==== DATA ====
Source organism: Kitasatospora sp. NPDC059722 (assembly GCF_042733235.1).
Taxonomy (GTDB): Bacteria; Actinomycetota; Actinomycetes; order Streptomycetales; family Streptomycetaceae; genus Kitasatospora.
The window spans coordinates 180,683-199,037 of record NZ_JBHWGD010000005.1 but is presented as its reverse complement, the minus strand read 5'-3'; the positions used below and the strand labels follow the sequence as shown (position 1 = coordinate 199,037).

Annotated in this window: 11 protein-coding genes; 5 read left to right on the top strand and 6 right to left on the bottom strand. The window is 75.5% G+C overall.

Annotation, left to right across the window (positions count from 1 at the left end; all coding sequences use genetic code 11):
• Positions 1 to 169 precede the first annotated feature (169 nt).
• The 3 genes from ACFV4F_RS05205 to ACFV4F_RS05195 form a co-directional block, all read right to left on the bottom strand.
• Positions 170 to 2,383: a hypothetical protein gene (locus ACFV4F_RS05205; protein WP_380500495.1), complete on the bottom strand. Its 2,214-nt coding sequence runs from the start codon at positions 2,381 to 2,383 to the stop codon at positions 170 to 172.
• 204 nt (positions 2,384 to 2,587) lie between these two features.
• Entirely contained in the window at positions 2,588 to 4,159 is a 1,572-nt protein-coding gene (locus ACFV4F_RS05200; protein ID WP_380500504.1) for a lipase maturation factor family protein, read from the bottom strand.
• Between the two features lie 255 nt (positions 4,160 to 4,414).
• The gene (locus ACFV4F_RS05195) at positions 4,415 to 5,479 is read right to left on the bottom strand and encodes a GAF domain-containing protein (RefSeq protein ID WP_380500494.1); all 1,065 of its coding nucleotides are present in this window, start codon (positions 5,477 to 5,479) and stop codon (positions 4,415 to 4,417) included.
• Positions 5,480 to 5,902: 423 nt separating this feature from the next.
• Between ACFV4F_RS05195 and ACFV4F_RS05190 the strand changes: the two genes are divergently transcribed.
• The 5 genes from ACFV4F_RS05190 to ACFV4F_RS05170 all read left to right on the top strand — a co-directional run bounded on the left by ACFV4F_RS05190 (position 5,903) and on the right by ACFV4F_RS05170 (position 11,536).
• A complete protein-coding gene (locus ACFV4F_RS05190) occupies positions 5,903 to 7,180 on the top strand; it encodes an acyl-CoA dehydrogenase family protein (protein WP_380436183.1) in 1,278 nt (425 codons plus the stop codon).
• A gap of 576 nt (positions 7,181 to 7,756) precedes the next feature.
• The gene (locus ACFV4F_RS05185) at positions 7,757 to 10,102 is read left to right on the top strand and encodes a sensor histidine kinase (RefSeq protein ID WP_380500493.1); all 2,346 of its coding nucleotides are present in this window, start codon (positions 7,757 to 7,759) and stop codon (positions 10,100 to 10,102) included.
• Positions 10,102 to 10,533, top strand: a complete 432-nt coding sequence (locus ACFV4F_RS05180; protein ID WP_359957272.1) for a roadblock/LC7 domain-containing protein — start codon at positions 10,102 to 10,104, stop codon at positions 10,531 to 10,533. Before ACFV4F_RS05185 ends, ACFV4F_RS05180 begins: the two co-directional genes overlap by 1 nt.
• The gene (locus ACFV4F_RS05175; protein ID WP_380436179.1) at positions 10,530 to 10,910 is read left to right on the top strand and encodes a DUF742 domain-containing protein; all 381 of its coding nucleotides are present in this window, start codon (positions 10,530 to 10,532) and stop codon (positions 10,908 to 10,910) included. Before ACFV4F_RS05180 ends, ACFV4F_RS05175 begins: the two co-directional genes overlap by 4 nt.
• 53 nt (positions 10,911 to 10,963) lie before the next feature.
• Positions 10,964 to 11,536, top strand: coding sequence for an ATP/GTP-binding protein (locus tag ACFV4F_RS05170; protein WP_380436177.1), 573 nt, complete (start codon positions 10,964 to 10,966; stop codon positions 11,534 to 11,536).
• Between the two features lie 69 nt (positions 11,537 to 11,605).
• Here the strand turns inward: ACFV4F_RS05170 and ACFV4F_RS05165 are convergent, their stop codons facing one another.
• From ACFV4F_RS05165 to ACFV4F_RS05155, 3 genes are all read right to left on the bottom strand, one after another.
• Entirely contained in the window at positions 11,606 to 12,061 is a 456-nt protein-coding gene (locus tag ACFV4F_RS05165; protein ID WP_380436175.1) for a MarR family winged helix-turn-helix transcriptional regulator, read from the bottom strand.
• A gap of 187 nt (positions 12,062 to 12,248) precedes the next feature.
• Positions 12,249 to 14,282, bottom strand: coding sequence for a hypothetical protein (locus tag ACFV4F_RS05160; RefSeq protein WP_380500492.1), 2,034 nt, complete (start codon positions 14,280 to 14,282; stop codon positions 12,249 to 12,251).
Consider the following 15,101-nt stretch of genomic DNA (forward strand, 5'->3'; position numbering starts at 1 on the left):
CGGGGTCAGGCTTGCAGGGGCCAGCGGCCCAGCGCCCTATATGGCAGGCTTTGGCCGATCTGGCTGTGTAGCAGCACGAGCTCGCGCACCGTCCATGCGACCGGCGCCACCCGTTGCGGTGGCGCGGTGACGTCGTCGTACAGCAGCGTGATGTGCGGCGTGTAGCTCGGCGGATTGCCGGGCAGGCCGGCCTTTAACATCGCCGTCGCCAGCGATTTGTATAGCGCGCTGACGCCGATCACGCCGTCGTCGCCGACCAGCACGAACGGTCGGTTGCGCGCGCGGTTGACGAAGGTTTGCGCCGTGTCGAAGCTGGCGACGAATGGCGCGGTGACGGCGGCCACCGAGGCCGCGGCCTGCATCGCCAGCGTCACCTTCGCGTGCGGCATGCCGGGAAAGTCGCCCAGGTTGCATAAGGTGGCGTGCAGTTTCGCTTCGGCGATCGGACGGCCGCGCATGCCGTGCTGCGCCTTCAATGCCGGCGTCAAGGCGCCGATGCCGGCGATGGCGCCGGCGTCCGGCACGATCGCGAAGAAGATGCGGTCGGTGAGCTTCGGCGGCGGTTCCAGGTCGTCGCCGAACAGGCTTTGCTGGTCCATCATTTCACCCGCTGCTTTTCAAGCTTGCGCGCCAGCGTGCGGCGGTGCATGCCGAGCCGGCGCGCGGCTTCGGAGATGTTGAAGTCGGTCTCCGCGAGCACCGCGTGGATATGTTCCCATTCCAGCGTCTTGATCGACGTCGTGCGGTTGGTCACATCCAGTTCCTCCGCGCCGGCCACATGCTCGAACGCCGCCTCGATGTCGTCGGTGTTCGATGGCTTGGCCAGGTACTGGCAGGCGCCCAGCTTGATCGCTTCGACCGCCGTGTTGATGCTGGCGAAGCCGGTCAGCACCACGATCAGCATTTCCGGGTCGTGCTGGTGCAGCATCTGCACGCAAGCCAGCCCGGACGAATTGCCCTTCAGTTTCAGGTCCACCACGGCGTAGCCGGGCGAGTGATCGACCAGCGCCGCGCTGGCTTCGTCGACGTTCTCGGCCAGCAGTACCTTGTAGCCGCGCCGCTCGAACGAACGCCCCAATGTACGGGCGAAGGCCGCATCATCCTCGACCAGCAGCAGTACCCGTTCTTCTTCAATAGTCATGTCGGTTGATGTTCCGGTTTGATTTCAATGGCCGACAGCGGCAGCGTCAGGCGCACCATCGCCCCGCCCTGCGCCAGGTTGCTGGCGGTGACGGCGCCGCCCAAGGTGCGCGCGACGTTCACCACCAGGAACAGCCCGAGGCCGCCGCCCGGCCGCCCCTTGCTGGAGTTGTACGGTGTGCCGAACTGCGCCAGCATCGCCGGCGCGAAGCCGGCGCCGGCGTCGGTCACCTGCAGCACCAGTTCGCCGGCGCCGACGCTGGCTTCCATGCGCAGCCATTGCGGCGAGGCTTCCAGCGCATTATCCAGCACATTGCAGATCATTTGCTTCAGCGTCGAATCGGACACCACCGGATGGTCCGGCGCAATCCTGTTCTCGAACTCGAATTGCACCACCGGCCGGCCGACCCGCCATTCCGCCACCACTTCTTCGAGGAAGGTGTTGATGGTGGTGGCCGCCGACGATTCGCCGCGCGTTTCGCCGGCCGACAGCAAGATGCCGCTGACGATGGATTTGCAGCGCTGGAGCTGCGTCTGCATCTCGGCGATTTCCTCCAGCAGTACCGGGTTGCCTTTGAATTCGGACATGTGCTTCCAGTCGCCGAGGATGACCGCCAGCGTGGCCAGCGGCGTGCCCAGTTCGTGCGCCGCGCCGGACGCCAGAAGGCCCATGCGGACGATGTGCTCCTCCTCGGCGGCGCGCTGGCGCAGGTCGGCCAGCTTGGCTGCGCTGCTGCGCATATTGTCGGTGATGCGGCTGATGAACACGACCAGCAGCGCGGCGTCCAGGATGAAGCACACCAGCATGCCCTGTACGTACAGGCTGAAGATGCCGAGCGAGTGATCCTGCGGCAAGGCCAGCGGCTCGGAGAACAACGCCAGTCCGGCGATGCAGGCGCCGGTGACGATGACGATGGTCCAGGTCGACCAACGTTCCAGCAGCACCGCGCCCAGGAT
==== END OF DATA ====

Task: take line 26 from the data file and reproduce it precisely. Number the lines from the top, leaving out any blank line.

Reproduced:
• Entirely contained in the window at positions 11,606 to 12,061 is a 456-nt protein-coding gene (locus tag ACFV4F_RS05165; protein ID WP_380436175.1) for a MarR family winged helix-turn-helix transcriptional regulator, read from the bottom strand.